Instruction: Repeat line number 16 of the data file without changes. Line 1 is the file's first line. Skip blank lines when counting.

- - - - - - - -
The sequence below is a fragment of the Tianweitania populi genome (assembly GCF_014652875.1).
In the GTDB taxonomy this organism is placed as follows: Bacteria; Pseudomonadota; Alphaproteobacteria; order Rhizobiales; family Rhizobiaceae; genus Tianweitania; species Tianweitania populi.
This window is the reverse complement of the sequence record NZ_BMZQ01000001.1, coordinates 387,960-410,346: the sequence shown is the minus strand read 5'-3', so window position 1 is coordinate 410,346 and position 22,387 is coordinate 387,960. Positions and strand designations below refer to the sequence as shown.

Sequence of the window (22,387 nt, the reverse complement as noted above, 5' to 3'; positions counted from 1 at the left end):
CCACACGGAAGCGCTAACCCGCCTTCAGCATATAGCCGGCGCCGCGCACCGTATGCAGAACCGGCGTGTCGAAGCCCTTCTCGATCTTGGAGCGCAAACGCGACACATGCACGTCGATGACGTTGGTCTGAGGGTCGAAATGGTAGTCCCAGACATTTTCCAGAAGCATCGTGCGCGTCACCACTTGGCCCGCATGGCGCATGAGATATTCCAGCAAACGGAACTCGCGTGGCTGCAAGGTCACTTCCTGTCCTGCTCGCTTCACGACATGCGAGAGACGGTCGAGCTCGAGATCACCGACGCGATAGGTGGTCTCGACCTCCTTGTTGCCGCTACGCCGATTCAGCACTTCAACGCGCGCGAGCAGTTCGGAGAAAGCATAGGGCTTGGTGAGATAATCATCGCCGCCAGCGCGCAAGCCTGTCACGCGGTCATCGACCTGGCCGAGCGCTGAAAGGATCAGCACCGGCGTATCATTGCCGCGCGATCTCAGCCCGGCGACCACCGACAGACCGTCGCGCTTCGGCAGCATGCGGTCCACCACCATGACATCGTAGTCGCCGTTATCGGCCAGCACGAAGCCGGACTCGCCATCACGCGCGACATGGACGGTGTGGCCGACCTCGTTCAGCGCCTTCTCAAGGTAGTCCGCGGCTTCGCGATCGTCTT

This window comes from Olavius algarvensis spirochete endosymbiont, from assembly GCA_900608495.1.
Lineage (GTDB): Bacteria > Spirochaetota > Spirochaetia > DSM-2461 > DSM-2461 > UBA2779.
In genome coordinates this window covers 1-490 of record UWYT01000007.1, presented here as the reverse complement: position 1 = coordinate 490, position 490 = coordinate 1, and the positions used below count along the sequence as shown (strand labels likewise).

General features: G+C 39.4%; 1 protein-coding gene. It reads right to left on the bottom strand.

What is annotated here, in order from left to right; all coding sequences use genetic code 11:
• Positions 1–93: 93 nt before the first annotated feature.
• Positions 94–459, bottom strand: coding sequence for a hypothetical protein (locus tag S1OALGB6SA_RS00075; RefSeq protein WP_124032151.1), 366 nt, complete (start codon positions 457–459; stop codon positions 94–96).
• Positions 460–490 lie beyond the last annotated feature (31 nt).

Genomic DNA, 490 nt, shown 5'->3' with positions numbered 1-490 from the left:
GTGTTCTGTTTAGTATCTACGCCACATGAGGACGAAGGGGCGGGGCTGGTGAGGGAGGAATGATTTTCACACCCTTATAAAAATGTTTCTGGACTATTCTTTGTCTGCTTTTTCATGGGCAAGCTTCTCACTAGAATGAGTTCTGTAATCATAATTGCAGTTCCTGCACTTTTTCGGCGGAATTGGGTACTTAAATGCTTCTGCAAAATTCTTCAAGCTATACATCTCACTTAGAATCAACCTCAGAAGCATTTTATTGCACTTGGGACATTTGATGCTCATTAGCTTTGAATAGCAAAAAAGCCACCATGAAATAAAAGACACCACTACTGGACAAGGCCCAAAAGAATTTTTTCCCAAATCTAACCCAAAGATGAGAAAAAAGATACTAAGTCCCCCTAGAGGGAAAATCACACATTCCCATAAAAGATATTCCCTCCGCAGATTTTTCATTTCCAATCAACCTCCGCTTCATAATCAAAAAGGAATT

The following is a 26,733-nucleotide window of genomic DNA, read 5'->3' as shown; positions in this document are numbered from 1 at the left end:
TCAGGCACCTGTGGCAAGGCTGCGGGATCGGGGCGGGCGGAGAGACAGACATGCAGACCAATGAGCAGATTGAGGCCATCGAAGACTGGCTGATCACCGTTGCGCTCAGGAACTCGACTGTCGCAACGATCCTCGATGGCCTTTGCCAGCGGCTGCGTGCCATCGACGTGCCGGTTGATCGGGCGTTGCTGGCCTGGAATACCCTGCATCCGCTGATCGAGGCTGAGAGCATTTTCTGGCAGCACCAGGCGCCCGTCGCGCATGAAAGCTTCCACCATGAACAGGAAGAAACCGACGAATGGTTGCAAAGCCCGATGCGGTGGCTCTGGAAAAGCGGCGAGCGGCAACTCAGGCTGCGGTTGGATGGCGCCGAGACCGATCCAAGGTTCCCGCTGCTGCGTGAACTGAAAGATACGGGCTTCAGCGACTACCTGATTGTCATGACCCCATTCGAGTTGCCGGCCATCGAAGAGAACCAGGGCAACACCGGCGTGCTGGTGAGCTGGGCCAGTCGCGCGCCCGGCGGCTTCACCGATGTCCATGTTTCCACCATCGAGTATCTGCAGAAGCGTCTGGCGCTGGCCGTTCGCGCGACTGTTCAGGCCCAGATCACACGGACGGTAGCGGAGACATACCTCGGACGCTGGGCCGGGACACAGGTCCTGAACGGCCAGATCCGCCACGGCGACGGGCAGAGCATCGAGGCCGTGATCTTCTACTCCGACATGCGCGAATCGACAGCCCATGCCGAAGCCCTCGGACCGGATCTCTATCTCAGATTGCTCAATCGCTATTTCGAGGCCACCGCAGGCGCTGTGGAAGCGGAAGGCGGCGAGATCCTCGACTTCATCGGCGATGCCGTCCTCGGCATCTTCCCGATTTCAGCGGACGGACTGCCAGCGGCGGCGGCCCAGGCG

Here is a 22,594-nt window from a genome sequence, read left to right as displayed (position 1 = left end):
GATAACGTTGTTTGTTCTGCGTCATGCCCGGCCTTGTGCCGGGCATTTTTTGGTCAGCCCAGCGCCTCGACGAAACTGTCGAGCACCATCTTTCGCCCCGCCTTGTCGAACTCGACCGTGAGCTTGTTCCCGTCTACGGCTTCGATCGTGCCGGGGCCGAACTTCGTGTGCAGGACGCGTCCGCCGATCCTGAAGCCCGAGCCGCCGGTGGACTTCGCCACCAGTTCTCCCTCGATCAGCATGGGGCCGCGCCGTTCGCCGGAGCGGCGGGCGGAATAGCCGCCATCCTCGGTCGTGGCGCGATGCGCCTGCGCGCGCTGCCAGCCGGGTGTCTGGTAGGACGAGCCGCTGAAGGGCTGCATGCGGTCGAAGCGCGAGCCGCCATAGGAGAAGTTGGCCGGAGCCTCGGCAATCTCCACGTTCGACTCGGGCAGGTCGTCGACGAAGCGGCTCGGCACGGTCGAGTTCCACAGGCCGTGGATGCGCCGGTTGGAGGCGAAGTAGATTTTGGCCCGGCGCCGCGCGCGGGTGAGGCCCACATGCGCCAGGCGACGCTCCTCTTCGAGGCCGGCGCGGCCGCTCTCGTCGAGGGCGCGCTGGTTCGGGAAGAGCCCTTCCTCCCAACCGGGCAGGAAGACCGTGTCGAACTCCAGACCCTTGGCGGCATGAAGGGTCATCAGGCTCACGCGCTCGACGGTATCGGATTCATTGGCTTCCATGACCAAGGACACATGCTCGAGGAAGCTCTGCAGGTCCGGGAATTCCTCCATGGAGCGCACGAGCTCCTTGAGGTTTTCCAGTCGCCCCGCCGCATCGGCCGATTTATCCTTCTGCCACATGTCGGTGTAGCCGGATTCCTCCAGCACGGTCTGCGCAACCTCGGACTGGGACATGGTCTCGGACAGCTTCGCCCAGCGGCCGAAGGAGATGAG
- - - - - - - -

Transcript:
The following is a 26,733-nucleotide window of genomic DNA, read 5'->3' as shown; positions in this document are numbered from 1 at the left end: